The rail shapes of your board and the connection they make with the water are the most important features when it comes to any SUP. The design of rails on surfboards is nothing new, but do you know what the rails do on your SUP and how they effect your riding?
In this, the second part of the SUPboarder series ‘SUP shape & designs’ we look at the 3 basic rail shapes and how they effect a SUPs performance.
The way a board rail works is pretty simple. When forced into the water, the rail wraps and holds the water around its surface, which creates certain amounts of grip, drag and release depending on the rail shape. This then allows the rider to track forwards or turn the board if they wish by shifting their body weight around the board. The important thing to remember is that certain rail shapes will work better at certain speeds. That’s why when out SUP surfing you can lean on your rail at speed and effectively turn your board, but if you try this when slowly flat water paddling you’ll find your board doesn’t really react at all.
The rail is there to help you control your board going through the water. Whether your boards travelling fast or slow, rails all play a part in the boards performance. The easiest way to think about rails and rail types is to break them down into two categories – hard and soft.
This is the type of rail that you will find at the back (tail) of SUPs. The hard rail does a number of things. It creates a sharp edge for the water to flow off quickly, making the board fast across the water. This is why all race boards have a hard, sharp rail along most of the boards length especially at the tail. Combining the sharper flat bottom shape with thinner rails (less volume) this also gives the board a lot of bite into the wave face when surfing. The more performance designed boards will have harder shaped rails allowing the riders to travel faster across the wave, and ride steeper hollower waves too. So think of hard rails as the driving force of your board.
+ Pros Great fast rail that lets water release off the board quickly. Less volume than other rails allowing for better bite on steeper waves.
– Cons Not as good in weaker soft waves. Can be harder to use for beginners.
Common board type : Race and more performance surf SUPs
A soft or round rail is smooth and without any sharp edges. It has a very similar shape on the top and bottom of the board. A soft rail is the opposite to a hard rail. It allows the water to wrap around the entire rail which gives you grip, but reduces speed. The thicker, fuller shape also gives the rail more volume. This rail shape usually starts at the front to middle part of the board and therefore this will be the first connection between the board and water. The soft rail gives the rider grip when entering turns and also helps to provide more board volume where needed. This is especially important for SUP around the standing area. If you are getting into SUP surfing a softer railed board will allow you to turn easier and the larger volume will also help you to keep speed up during manoeuvres e.g cut backs.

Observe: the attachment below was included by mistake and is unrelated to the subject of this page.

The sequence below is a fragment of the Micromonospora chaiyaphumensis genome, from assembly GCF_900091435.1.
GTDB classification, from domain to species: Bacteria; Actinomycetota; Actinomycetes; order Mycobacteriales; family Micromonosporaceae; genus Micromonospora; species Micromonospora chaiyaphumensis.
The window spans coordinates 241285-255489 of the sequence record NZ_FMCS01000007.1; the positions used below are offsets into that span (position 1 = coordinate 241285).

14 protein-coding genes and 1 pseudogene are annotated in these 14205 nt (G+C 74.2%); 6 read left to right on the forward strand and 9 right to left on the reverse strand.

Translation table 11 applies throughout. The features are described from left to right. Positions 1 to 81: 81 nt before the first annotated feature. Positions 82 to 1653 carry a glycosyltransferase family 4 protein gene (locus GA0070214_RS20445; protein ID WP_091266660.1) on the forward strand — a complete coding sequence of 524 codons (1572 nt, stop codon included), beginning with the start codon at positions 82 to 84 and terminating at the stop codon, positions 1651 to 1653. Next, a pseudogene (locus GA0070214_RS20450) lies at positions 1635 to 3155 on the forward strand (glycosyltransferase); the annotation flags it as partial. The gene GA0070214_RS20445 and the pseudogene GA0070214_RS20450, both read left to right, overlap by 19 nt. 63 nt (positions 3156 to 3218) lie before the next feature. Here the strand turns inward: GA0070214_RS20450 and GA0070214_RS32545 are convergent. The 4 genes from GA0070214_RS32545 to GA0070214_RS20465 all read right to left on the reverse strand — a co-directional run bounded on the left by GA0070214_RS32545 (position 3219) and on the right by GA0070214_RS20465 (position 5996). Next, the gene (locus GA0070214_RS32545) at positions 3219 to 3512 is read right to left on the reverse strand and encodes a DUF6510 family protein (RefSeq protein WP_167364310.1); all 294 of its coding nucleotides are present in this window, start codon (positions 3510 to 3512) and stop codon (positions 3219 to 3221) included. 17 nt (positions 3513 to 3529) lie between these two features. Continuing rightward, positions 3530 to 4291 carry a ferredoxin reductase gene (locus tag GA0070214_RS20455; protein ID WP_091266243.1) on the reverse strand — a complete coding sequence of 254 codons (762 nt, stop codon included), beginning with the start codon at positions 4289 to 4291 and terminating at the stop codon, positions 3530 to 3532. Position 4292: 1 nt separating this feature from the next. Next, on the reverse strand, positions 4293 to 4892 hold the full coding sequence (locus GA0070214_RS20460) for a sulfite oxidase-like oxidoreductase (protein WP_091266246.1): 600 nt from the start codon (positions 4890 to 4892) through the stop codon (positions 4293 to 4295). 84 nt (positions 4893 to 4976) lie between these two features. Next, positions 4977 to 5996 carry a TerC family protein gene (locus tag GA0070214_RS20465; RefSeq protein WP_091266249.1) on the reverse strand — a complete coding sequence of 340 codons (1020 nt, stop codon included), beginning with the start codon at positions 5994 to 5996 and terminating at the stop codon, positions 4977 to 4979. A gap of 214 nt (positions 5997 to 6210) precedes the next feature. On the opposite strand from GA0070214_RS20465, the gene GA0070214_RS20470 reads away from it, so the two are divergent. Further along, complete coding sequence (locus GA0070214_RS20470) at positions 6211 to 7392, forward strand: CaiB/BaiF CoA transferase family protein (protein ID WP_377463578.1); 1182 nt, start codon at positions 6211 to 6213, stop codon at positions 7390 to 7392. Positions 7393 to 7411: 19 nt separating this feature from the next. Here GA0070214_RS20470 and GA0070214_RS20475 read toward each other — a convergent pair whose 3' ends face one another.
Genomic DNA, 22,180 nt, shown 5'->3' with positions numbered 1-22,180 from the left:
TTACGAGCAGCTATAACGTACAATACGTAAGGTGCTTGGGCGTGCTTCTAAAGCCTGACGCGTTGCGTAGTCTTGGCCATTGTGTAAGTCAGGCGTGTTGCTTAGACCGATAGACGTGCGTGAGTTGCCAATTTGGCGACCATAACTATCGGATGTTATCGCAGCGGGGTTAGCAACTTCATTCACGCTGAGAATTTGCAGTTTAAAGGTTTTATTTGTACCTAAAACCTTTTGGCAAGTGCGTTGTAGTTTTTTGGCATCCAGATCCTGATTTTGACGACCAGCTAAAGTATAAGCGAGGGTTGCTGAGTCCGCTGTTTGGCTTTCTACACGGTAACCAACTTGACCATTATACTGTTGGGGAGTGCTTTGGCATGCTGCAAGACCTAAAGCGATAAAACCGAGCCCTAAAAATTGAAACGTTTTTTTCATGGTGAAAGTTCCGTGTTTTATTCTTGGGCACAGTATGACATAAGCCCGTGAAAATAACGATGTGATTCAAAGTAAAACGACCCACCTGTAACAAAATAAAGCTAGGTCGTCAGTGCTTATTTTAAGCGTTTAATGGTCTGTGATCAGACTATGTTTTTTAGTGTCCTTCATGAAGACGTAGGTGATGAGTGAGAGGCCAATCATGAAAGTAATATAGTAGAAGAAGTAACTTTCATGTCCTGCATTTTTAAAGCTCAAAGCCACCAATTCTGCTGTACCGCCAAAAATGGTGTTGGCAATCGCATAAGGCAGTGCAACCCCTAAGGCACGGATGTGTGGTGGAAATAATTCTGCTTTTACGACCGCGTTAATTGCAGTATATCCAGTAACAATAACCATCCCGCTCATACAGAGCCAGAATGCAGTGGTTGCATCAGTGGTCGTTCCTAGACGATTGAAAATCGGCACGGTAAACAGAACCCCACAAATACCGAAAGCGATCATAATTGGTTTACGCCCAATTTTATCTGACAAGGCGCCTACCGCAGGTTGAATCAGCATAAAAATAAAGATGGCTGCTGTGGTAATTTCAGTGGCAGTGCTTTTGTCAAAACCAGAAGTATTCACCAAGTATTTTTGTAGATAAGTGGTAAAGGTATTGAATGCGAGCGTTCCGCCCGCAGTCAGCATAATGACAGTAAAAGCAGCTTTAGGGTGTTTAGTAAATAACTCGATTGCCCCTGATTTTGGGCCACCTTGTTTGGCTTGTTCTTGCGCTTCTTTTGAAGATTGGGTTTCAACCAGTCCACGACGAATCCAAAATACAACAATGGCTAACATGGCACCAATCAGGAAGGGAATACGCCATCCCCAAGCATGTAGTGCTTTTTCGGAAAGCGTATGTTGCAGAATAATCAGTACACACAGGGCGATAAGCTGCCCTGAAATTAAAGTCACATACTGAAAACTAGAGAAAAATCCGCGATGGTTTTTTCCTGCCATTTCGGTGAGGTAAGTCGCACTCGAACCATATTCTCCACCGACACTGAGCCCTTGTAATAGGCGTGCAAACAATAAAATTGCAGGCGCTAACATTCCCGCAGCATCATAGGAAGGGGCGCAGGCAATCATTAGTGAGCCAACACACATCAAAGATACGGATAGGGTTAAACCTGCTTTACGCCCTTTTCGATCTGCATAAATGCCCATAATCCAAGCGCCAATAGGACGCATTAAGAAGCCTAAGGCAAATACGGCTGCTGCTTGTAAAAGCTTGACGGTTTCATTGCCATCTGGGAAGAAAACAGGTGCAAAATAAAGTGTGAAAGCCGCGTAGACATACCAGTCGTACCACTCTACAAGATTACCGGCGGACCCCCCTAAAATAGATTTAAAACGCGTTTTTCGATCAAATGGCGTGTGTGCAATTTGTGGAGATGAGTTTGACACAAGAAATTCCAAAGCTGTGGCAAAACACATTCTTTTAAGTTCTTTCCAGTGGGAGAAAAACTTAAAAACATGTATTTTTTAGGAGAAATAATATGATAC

+ Pros Great for smooth long lasting turns and mushy not so powerful waves.
– Cons They tend to struggle to hold an edge on steeper faster waves.
Common board type – All round SUPs and surf SUPs. Generally not on race boards.
There are so many different rail names and different rail combinations you can have on a board. And they are all there for different reasons. 50/50, pinched, rolled, low/hard, tucked under edge… the list goes on. But probably the other most common rail shapes that you will have on a SUP are 60/40 rail or 60/40 tucked rail. This rail shape is the transition rail between the soft rail and hard rail found at the mid section of the board, and also at the very nose of the board too.
Rail shapes really are one of the most important things on any board, race or surf. But there is no right or wrong combinations. Certain rails work better in different conditions for different riders. And they can make the difference between winning a race, and making or breaking your first bottom turn. Getting to know your rails and how they work is a good step in becoming a better paddler.
So next time you pick up your board and feel the rails, or rub your hands down the rails of the boards in the racks at the shops, just think about how these rails will work under your feet, and what you want out of the boards rails. If going super fast on big steep waves is your thing then get yourself a board with a more of a harder shaped rail, to give yourself a bit more bite and speed. Or if you fancy giving SUP surfing a go for the first time then look towards a softer rail to get you carving with ease.
Hope you found this article informative. To read more similar articles check out the other SUPboarder feature, SUP shapes & designs – The deck under your feet.
Featured image: Rider Amilcar Tioni Photographer Nils Finnern